Trouble for 'periphery' as Europeans dither

In the past week, investors had their hopes pumped up and then punctured by the words of the president of the European Central Bank, Mario Draghi.

In the past week, investors had their hopes pumped up and then punctured by the words of the president of the European Central Bank, Mario Draghi.

Leading up to Thursday's ECB policy meeting, Mr Draghi had raised expectations by pledging to do whatever it takes to keep the euro from splintering. His comments inspired a rally on the local market that, by Tuesday, had surged 3.5 per cent.

By yesterday, however, a chunk of those gains had been erased after Europe's central bankers failed to deliver the expected "shock and awe". Instead, they chose to keep rates on hold, and Mr Draghi appeared simply to reiterate his earlier stance.

As a consequence, Europe's market dropped 3 per cent, US stocks shed 0.7 per cent, and Australia's market was dragged down with them, falling 1.1 per cent yesterday.

For the week, the benchmark S&P/ASX200 Index rose 11.8 points, or 0.3 per cent, to close at 4221.5.

What's next for Europe? Analysts say things are likely to follow a predictable course: there will be renewed action in troubled "periphery" bond markets - particularly Spanish and Italian bond markets - as traders test the resolve of Europe's governments and the ECB's commitment to keeping the euro together. So, expect the rollercoaster to continue.

But Westpac's chief currency strategist, Robert Rennie, says the latest developments in Europe are better than investors realise.

He sent a note to clients yesterday explaining why. Since Mr Draghi's first meeting as the ECB president late last year, he has cut the bank's interest rate by 0.25 percentage points he has announced two 36-month, long-term refinancing operations he has cut the collateral requirements for Europe's banks and cut their reserve ratio from 2 per cent to 1 per cent he has cut the deposit rate to zero (something the US Fed has not dared do) and, on Thursday, he took some "notable steps towards proper quantitative easing", one of which opened the possibility that the ECB may relinquish its seniority status in future bond buying programs.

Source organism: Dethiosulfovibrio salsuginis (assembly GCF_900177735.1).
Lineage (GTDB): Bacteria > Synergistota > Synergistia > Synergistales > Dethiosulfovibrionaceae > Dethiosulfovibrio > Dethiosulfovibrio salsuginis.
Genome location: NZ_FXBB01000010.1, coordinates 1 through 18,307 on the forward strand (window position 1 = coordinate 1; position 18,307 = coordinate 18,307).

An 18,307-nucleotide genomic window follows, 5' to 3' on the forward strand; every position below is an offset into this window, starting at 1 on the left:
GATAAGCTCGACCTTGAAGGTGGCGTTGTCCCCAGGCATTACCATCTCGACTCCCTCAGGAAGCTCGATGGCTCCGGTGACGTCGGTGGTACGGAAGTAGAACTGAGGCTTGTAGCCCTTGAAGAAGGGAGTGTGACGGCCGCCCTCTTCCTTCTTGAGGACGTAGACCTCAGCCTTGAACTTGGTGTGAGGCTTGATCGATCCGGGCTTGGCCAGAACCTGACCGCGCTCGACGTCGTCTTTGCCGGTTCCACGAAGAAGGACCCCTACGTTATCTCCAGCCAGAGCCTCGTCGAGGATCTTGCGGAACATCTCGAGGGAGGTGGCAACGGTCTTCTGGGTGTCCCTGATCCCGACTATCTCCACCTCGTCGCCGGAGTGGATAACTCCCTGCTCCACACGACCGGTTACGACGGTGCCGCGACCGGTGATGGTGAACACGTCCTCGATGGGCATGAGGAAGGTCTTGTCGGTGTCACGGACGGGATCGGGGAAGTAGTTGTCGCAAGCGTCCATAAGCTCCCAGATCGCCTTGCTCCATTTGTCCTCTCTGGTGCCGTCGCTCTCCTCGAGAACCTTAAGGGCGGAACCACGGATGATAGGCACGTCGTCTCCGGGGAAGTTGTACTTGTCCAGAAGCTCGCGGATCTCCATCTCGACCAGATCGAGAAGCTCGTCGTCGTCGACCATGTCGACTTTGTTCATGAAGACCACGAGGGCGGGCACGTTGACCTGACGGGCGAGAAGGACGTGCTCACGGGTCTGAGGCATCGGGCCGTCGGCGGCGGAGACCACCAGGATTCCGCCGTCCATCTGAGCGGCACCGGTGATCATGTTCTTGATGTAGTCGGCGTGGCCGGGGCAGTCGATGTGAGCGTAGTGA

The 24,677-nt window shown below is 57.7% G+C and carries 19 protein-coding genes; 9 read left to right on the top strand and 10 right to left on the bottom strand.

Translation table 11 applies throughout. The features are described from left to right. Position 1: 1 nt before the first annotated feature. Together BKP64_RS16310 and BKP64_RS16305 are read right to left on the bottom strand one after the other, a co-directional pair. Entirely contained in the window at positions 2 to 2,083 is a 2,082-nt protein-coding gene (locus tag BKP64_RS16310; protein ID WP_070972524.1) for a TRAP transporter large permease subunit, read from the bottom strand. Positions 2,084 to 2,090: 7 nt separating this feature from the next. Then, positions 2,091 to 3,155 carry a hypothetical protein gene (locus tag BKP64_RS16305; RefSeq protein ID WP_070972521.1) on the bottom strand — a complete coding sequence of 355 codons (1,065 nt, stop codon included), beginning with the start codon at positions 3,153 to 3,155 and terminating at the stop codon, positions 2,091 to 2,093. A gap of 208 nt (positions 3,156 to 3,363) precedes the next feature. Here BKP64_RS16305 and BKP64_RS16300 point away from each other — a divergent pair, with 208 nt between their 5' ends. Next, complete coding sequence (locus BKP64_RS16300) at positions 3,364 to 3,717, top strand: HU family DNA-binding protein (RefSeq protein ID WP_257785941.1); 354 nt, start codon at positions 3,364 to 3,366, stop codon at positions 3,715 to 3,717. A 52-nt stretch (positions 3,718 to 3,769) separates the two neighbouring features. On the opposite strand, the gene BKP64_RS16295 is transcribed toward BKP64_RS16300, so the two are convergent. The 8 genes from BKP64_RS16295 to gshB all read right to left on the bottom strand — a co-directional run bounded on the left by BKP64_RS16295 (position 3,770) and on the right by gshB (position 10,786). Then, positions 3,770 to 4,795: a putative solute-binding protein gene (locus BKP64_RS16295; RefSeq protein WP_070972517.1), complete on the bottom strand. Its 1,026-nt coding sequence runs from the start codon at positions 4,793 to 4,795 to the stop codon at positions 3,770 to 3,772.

"Overall, there was probably enough [from the ECB meeting] to reduce the risk of a eurogeddon but not enough to satisfy buyers of risky assets," Rennie wrote, explaining the market's reaction yesterday.

"[But] with the fullness of time, markets will come to understand that there are deep and meaningful developments afoot at the ECB."

Watch this space, then.

Locally for the week, Telstra was up 6?, at $4.02, hitting $4 for the first time in four years, as the telco started to benefit from its recent involvement with the national broadband network and growth in its mobile and broadband businesses.

BHP Billiton fell 12?, to $31.30, after it said it had to write down the value of its American shale gas assets by $US2.84 billion ($2.73 billion). Rio Tinto gained 1?, at $52.01, after it said it would soon start cutting office jobs in Melbourne and Sydney to deal with falling commodity prices and soaring costs. CSL dropped $1.98, to $40.28, after the head of the blood products and vaccines maker said he would leave the company next year, after 23 years in the job.

Consolidated Media Holdings rose 5? to $3.44 after News Limited moved a step closer to gaining what analysts said would be high-earning pay TV assets, winning regulatory approval for its acquisition of Consolidated Media.

ALL ORDS AUSTRALIA

JUL 30 TO AUGUST 03

HIGH 4290.14

LOW 4234.39

4243.0

8.61 (0.2%)

SOURCE: BLOOMBERG

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